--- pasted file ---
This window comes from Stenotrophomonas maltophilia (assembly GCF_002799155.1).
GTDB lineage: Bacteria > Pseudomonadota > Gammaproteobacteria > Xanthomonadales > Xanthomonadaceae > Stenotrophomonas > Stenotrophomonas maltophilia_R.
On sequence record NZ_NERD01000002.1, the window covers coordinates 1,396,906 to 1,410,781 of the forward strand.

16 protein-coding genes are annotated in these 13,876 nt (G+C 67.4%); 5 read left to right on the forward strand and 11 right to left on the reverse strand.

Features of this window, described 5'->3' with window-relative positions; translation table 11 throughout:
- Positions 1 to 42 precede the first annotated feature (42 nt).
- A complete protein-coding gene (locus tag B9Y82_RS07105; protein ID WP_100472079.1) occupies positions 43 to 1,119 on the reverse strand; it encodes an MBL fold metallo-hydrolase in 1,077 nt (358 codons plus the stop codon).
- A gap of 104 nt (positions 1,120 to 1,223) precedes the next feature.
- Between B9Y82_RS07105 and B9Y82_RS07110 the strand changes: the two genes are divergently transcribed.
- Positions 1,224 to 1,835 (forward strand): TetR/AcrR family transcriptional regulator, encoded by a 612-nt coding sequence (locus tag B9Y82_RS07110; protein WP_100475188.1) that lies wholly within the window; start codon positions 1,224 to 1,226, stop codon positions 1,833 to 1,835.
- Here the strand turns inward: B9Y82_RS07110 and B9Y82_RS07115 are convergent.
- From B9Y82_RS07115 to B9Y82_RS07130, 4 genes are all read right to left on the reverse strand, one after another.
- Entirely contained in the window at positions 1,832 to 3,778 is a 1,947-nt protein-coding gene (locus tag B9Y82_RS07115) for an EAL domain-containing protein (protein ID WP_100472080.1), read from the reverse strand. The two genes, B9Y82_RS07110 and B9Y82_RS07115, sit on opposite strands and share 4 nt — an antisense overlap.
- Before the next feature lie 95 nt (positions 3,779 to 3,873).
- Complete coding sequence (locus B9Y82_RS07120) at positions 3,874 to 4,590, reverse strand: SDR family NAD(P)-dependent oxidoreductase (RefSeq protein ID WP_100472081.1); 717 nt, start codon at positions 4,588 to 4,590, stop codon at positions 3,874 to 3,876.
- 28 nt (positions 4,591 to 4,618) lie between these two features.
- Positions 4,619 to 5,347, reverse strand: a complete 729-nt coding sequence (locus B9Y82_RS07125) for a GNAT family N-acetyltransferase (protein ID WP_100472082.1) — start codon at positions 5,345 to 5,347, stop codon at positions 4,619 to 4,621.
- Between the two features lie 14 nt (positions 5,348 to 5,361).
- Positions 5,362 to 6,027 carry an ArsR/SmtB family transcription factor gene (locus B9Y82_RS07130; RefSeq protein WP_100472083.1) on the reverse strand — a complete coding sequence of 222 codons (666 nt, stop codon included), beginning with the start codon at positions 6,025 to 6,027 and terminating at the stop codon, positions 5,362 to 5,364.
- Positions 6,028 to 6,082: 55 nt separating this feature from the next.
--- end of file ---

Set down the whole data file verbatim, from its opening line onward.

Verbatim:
This window comes from Stenotrophomonas maltophilia (assembly GCF_002799155.1).
GTDB lineage: Bacteria > Pseudomonadota > Gammaproteobacteria > Xanthomonadales > Xanthomonadaceae > Stenotrophomonas > Stenotrophomonas maltophilia_R.
On sequence record NZ_NERD01000002.1, the window covers coordinates 1,396,906 to 1,410,781 of the forward strand.

16 protein-coding genes are annotated in these 13,876 nt (G+C 67.4%); 5 read left to right on the forward strand and 11 right to left on the reverse strand.

Features of this window, described 5'->3' with window-relative positions; translation table 11 throughout:
- Positions 1 to 42 precede the first annotated feature (42 nt).
- A complete protein-coding gene (locus tag B9Y82_RS07105; protein ID WP_100472079.1) occupies positions 43 to 1,119 on the reverse strand; it encodes an MBL fold metallo-hydrolase in 1,077 nt (358 codons plus the stop codon).
- A gap of 104 nt (positions 1,120 to 1,223) precedes the next feature.
- Between B9Y82_RS07105 and B9Y82_RS07110 the strand changes: the two genes are divergently transcribed.
- Positions 1,224 to 1,835 (forward strand): TetR/AcrR family transcriptional regulator, encoded by a 612-nt coding sequence (locus tag B9Y82_RS07110; protein WP_100475188.1) that lies wholly within the window; start codon positions 1,224 to 1,226, stop codon positions 1,833 to 1,835.
- Here the strand turns inward: B9Y82_RS07110 and B9Y82_RS07115 are convergent.
- From B9Y82_RS07115 to B9Y82_RS07130, 4 genes are all read right to left on the reverse strand, one after another.
- Entirely contained in the window at positions 1,832 to 3,778 is a 1,947-nt protein-coding gene (locus tag B9Y82_RS07115) for an EAL domain-containing protein (protein ID WP_100472080.1), read from the reverse strand. The two genes, B9Y82_RS07110 and B9Y82_RS07115, sit on opposite strands and share 4 nt — an antisense overlap.
- Before the next feature lie 95 nt (positions 3,779 to 3,873).
- Complete coding sequence (locus B9Y82_RS07120) at positions 3,874 to 4,590, reverse strand: SDR family NAD(P)-dependent oxidoreductase (RefSeq protein ID WP_100472081.1); 717 nt, start codon at positions 4,588 to 4,590, stop codon at positions 3,874 to 3,876.
- 28 nt (positions 4,591 to 4,618) lie between these two features.
- Positions 4,619 to 5,347, reverse strand: a complete 729-nt coding sequence (locus B9Y82_RS07125) for a GNAT family N-acetyltransferase (protein ID WP_100472082.1) — start codon at positions 5,345 to 5,347, stop codon at positions 4,619 to 4,621.
- Between the two features lie 14 nt (positions 5,348 to 5,361).
- Positions 5,362 to 6,027 carry an ArsR/SmtB family transcription factor gene (locus B9Y82_RS07130; RefSeq protein WP_100472083.1) on the reverse strand — a complete coding sequence of 222 codons (666 nt, stop codon included), beginning with the start codon at positions 6,025 to 6,027 and terminating at the stop codon, positions 5,362 to 5,364.
- Positions 6,028 to 6,082: 55 nt separating this feature from the next.